Mining Old Issues of Ancestors West

Before the days of the internet and genealogical databases, the volunteers of many genealogical societies worked hard to transcribe books, cemetery inscriptions, tax lists, court records, and many other groupings of names, dates, and places. Their contributions were enormous, and you can see these early efforts in any local genealogical newsletter from the 1990s going backward.

The volunteers at the Santa Barbara County Genealogical Society were no different, and they published pages and pages of solid data in our newsletter Ancestors West, published since 1974. You can find these issues on the library shelves, but should you happen to be working at home and need some facts, you can search all the issues online here.

You start with the Google search box there and enter your search term. Pay close attention to the top few articles that may come from sources other than SBGEN.

Searching Names

A surname search is a natural way to start.

A search on the old Santa Barbara Romero family might give me a lot of hits, and it did, including a typed list of birth records from 1886, marriage records from 1872, and voting registration from 1916 (Ancestors West, Vol. 16, No. 3, September 1990).

Using this search box searched all of our website and publications, not just Ancestors West, and so one other item came up which was a list of Calvary Cemetery Interments 1913-1927, a 32-page table created by a volunteer with hundreds of entries. That list can also be found on our cemeteries web page.

Searching Topics

You can research subjects, as well as names. A search on “Sloyd School” (which later became Santa Barbara Teaching College) serendipitously led me off-topic to a scanned and corrected page from the Santa Barbara High School magazine Olive and Gold (Ancestors West Vol. 22, No. 3, Spring 1996). What I found on that page was a wealth of information about alumni. Each former student was named by their graduating year, their current occupation, if known, and, a bonus to people researching women, the maiden and married names of the female students. The Sahyun Library has most of the SBHS Olive and Gold yearbooks from 1906-2019, but they are not digitized. So how handy was it that I stumbled on this series of articles with transcriptions?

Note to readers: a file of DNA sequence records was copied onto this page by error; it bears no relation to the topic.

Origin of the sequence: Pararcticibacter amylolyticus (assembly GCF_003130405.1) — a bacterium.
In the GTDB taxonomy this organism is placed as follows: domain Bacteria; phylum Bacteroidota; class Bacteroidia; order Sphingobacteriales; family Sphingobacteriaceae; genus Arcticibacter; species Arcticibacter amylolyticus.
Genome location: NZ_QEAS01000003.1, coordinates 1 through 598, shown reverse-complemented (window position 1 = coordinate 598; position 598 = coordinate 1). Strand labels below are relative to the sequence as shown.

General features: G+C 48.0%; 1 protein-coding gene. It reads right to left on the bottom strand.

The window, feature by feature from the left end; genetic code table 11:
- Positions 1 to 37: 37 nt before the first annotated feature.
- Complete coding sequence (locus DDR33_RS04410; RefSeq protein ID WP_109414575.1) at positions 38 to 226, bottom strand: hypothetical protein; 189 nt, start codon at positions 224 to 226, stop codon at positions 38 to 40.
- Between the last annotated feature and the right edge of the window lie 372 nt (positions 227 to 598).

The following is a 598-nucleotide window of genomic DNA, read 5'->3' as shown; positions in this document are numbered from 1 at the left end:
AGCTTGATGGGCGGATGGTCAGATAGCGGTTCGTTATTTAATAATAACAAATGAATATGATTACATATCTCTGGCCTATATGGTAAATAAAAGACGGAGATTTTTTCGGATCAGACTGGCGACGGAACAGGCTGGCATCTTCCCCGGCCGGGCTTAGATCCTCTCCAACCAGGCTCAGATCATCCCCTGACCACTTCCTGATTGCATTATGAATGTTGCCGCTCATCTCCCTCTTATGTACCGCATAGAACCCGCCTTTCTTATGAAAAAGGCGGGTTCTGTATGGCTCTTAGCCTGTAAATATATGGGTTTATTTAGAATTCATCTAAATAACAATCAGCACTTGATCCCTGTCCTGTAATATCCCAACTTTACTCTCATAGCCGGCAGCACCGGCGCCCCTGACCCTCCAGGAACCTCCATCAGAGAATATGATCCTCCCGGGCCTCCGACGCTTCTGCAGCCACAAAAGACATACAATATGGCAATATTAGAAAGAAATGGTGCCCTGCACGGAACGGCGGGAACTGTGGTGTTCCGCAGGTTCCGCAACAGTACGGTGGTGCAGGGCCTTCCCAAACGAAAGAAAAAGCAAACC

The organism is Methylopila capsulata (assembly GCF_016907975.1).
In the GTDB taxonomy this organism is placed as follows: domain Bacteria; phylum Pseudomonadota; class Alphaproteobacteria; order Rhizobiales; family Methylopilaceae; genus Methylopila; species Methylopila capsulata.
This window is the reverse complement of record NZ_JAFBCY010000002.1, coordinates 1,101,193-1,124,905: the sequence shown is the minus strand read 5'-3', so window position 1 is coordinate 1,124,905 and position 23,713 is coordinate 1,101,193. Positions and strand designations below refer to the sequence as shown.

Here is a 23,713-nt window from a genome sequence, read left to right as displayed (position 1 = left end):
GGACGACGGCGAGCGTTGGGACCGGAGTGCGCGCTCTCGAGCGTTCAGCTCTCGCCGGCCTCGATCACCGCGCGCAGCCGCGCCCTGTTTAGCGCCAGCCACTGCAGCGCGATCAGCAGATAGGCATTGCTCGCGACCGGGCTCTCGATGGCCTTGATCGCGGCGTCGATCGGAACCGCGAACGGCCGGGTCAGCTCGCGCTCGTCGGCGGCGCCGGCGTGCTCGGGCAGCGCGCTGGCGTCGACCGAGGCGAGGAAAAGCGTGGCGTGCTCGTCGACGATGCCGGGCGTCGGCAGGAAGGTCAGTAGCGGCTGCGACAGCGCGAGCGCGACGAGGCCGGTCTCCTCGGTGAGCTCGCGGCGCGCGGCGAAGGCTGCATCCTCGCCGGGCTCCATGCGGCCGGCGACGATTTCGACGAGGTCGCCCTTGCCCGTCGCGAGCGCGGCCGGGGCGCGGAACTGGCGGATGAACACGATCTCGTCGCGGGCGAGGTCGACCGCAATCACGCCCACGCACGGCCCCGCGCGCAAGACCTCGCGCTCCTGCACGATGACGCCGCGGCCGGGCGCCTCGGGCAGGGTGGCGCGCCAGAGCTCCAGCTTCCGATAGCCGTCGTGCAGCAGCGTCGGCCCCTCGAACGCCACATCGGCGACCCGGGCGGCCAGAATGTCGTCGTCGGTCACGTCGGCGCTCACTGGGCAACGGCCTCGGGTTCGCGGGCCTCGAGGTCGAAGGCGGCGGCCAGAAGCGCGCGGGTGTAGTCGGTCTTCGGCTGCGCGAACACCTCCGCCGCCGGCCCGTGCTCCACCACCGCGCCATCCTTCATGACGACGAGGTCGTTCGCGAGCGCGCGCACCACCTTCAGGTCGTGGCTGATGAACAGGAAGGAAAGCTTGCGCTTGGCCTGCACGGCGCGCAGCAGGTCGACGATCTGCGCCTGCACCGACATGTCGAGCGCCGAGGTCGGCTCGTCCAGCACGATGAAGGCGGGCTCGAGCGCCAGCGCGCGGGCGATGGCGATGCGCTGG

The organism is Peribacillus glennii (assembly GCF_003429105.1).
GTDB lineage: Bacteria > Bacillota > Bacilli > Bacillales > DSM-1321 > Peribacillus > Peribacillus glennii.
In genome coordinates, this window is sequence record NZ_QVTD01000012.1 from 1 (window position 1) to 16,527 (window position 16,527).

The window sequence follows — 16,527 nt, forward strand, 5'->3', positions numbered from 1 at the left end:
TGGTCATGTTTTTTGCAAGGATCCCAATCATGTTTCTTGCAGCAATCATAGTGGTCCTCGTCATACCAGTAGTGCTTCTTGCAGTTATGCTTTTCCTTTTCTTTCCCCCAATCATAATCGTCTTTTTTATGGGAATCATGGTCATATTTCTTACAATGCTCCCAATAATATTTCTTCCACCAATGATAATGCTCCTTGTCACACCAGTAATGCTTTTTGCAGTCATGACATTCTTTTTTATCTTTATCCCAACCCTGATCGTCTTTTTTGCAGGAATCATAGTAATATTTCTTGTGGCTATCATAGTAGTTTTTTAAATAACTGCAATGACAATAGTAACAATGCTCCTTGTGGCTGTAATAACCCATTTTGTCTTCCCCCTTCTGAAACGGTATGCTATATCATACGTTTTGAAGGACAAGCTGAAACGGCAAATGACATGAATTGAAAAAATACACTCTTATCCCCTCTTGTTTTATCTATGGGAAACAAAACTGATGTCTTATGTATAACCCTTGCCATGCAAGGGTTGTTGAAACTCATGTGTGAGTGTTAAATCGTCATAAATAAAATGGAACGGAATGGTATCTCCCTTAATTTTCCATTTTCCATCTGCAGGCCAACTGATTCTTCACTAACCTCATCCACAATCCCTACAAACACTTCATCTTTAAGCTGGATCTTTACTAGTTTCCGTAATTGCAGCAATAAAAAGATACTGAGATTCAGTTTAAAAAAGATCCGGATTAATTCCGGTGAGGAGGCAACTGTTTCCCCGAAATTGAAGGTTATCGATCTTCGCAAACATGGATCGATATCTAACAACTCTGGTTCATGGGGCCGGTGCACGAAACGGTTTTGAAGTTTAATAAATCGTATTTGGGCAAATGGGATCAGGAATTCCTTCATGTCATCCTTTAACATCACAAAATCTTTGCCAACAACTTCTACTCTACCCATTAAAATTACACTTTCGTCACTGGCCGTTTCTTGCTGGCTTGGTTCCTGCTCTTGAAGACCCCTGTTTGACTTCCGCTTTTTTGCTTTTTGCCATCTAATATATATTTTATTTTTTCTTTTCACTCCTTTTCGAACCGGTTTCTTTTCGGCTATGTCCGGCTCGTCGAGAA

Ancestors West is a great source for genealogical education as well as ideas for future articles. There are many “how-to” articles, from using census sheets to deeds. I searched “land records” and found a handy article called “Units of Land Measure” by Norman E. Scofield. If you are considering writing an article for Tree Tips or Ancestors West, check out your topic and see if someone has written on it already.


Instead of a specific search, you can browse individual issues one by one. This is one of my favorite pastimes when I am doing locality research. You never know what you will find, and serendipity and an open mind bring fruitful results. I decided to take a random look at the September 1976 issue. Scrolling through I came across the work of another dedicated volunteer: a transcription of the 1852 California census for Santa Barbara County. Of course, you can find this information nowadays on, and it is important to see the original document–in this case, the actual census page. But a researcher of Santa Barbara history might find this list and remember, “Looking at that census was on my list of things to do” or “I never knew this census occurred!” And I lucked out because there are those Romeros again!

Happy Searching!

Laurie Hannah, Sahyun Library Director

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